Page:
Suit vs. Jacket
If you’re wearing a tuxedo on date night, you’re probably overdressed.
When preparing for your next formal or semi-formal event, it is likely that you’ll reach for a suit or tuxedo. Suits and Tuxedos are similar men’s formalwear options, with subtle differences that make each unique for specific occasions. What exactly is the difference between a suit and a tuxedo? Basically, it’s all in the details.
Suits are a more playful dress wear option, generally considered the better option for work, date night or semi-formal events (like birthday dinner at a prime steakhouse). However, Tuxedos are generally considered to be minimalistic and sophisticated, which makes them the better option for more formal events like weddings or black-tie affairs (think galas, formals and charity balls).
The Jacket and Pants
There are a few jacket and pant details that differentiate suits from tuxedos. Starting with the jacket, suit jackets tend to be made with a notched lapel, while tuxedo jackets feature a shawl or peak lapel with a satin accent.
The difference in pants for suits and tuxedos is mainly in the presence of belt loops and satin. Most suits will include belt loops and a solid fabric throughout. However, most tuxedos are designed with a silk waistband (no belt loops) that is perfectly tailored to your waist or include waist adjusters. The absence of belt loops re-emphasizes tuxedos minimalistic nature, because there is no need for an extra accessory. But the absence of a belt is usually replaced by a satin stripe down the pant leg, complimenting the traditional satin jacket lapel.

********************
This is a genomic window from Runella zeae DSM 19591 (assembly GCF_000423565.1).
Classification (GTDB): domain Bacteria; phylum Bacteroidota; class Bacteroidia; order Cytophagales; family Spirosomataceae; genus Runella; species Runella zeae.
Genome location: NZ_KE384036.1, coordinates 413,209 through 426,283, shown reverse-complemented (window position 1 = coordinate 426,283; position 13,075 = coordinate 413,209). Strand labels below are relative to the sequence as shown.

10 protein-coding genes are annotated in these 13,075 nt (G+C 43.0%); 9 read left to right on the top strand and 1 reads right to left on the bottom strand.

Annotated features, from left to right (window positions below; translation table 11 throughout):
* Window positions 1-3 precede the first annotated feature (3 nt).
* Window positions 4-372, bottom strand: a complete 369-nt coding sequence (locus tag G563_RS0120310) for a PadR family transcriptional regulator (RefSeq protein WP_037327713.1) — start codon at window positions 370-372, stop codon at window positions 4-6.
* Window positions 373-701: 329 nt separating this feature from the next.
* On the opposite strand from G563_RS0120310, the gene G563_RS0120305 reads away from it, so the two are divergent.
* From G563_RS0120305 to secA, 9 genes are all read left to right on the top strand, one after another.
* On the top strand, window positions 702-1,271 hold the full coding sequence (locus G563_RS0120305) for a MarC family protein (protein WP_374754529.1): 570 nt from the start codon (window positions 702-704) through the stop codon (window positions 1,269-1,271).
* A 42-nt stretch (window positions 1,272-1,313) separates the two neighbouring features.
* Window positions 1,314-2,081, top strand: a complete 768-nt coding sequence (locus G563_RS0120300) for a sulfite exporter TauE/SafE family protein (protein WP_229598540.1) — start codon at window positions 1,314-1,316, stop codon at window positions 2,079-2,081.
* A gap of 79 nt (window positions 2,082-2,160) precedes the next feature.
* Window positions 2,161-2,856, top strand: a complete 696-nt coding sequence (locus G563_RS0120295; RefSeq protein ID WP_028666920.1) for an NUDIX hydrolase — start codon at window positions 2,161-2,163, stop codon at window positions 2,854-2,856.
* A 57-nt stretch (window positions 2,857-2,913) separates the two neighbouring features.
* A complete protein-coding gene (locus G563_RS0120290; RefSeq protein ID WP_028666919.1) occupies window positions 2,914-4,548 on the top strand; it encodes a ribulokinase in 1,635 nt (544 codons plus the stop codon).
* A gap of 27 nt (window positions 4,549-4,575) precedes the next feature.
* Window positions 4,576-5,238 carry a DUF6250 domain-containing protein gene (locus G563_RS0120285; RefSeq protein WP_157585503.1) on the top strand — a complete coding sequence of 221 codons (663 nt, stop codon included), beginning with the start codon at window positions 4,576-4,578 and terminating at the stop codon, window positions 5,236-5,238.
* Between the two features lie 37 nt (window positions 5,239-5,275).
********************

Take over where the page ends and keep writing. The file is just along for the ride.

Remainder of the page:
Suits are usually worn with traditional button-down dress shirts (of any color or pattern, depending on your personal flair). However, tuxedos are worn with a white ‘tuxedo shirt’ featuring a pleated bib and winged tip collar.
Suits have the ability to make a statement when paired with bold details. (Dare I say, a flex?) You can make a statement with the details of the suit itself (like a navy, grey or olive green hue) or with the accessories that are paired with the suit (such as the tie, shoes or cufflinks). Traditionally, suits are accessorized with pocket squares, long ties, and cufflinks. Tuxedos are generally accessorized with minimalistic details like a bowtie and a boutonniere.
The Laundry Care
Both suits and tuxedos follow the same laundry care routine. Just like most formal wear, dry cleaning is recommended. In addition, your garments should be hung on suit hangers and stored in a safe, dry place (like your closet, of course). You can also cover your outfits with a garment bag for extra protection in the closet or when traveling.
Overall, suits and tuxedos both make acceptable formal wear options. However, suits give you more fashion-forward freedom, while tuxedos make a simply sophisticated power statement. Generally, suits are used for everyday wear and tuxedos should be reserved for formal occasions. If you’re wearing a tuxedo on date night, you’re probably overdressed. Either way, with the right details and tailoring, you can make a statement when you walk into the room.